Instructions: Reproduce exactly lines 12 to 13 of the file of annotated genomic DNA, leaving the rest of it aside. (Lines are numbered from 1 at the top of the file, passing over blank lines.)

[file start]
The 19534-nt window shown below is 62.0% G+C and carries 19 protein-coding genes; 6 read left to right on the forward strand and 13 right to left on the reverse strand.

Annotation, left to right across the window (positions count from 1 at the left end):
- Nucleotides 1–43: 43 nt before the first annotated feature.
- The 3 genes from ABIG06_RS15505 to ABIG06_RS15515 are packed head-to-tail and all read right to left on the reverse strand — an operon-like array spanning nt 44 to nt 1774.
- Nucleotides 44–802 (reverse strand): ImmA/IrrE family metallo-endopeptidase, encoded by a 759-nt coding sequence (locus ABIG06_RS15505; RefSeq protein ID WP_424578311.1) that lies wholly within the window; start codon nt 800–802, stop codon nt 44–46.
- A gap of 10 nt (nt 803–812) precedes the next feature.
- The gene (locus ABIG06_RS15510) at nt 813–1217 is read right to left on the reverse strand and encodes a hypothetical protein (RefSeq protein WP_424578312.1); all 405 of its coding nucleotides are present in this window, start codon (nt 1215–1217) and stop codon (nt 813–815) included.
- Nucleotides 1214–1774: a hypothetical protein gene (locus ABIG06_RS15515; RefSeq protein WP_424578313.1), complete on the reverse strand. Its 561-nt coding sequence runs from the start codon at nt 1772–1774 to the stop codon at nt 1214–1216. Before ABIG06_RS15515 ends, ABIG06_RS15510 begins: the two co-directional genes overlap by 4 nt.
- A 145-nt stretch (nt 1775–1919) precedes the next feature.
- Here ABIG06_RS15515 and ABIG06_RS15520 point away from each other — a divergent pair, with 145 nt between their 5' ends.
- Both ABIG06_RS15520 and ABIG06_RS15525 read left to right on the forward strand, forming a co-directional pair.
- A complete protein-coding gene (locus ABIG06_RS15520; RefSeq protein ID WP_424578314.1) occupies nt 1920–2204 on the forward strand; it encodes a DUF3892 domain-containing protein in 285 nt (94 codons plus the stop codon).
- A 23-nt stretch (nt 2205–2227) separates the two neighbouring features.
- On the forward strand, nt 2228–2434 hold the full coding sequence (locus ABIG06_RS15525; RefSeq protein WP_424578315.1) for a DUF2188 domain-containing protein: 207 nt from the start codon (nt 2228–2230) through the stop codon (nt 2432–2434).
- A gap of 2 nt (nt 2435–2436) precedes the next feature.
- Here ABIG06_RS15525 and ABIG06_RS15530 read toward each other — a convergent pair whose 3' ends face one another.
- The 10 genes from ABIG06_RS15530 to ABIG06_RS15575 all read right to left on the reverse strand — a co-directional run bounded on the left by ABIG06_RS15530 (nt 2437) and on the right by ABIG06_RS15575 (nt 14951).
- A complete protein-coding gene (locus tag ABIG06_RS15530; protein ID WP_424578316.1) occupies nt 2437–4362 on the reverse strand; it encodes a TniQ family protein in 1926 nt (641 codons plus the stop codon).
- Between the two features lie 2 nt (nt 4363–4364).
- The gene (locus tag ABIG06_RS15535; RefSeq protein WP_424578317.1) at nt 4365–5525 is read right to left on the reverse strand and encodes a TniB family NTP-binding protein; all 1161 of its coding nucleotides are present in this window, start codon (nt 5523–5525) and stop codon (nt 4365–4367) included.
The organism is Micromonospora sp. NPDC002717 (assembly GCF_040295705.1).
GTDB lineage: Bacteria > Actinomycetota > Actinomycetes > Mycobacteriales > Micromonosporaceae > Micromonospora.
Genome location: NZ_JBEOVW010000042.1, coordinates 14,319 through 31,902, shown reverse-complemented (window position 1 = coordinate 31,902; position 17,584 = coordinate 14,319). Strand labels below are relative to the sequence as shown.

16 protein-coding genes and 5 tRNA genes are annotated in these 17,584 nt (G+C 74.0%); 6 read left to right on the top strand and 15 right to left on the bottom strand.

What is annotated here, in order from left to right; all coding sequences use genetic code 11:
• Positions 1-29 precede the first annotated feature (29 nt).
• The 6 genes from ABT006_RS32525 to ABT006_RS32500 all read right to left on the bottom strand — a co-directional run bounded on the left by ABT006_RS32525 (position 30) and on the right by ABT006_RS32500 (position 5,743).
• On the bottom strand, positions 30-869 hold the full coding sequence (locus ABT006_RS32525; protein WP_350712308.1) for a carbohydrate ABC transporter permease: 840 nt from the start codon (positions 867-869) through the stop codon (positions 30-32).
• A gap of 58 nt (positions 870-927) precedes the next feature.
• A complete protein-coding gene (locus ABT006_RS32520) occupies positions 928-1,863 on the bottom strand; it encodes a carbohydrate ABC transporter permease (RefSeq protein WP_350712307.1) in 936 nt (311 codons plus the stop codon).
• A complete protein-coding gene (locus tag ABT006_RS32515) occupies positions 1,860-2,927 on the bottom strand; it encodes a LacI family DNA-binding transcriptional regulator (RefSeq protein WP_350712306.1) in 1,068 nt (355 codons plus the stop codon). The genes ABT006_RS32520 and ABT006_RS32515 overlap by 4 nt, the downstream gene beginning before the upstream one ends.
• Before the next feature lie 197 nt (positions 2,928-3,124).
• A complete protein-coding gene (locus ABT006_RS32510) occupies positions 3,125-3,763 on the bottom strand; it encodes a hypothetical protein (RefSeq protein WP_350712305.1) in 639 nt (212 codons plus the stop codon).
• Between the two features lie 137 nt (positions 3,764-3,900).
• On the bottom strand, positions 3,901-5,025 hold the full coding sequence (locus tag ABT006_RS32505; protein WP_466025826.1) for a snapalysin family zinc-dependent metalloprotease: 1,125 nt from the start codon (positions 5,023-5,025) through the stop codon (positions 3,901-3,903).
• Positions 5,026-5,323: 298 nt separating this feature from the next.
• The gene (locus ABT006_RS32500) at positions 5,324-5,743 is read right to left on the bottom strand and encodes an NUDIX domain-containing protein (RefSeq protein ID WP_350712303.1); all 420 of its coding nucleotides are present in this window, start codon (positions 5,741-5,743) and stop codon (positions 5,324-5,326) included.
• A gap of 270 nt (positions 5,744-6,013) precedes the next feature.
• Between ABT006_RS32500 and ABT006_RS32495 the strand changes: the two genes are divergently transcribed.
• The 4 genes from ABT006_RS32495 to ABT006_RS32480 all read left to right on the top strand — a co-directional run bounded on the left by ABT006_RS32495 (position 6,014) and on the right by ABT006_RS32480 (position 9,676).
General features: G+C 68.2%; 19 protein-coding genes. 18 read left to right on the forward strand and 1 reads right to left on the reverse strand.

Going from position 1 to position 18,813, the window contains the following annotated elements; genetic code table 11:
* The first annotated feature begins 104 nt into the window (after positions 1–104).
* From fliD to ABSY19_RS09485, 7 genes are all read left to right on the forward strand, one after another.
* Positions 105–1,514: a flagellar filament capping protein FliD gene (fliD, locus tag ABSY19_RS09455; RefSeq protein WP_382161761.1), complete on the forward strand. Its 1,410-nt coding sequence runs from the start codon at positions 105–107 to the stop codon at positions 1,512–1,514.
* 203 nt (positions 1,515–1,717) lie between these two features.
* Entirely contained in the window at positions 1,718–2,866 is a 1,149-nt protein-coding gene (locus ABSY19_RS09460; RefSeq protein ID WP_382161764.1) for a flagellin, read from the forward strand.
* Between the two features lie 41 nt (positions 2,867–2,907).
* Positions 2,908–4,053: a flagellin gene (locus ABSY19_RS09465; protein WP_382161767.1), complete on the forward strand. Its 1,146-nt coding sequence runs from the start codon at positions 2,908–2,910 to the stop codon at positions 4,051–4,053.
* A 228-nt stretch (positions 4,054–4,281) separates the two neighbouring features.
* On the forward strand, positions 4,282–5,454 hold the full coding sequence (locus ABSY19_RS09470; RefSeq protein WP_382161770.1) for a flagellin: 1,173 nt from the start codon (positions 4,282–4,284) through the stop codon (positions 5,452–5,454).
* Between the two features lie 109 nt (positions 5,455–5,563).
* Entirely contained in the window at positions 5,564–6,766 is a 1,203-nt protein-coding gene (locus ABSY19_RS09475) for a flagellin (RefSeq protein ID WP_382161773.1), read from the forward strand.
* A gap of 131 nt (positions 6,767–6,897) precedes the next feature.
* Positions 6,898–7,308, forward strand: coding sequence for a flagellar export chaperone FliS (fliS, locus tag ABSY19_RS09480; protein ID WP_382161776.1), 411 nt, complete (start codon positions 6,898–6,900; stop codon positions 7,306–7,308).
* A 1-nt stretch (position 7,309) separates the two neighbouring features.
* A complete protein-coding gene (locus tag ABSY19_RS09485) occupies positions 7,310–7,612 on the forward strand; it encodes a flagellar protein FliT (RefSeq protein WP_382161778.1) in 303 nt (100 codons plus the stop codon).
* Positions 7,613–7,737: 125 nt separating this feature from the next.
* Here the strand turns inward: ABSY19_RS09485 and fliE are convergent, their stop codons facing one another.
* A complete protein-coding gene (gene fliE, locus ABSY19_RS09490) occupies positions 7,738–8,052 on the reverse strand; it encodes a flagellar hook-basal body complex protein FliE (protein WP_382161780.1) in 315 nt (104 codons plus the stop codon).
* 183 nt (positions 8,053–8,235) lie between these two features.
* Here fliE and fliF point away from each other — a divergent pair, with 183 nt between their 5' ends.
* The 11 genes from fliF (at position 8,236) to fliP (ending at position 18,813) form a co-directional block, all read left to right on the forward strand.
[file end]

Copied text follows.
- A complete protein-coding gene (locus ABIG06_RS15520; RefSeq protein ID WP_424578314.1) occupies nt 1920–2204 on the forward strand; it encodes a DUF3892 domain-containing protein in 285 nt (94 codons plus the stop codon).
- A 23-nt stretch (nt 2205–2227) separates the two neighbouring features.